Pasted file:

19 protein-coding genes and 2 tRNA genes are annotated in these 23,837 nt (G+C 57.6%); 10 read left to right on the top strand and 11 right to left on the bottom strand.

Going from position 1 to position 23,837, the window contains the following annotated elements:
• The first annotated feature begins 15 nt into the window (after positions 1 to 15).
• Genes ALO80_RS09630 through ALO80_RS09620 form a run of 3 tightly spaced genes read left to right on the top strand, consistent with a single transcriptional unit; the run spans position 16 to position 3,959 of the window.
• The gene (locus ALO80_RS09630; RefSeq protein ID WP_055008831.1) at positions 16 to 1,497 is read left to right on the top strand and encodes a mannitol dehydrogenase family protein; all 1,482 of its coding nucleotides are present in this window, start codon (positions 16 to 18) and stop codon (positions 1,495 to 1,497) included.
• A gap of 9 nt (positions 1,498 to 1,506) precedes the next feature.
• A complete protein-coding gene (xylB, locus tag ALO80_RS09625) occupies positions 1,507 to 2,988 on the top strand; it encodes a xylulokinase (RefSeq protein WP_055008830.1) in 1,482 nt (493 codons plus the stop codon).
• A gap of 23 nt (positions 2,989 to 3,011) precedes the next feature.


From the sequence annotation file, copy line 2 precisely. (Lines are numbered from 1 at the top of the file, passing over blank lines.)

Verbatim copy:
Going from position 1 to position 23,837, the window contains the following annotated elements: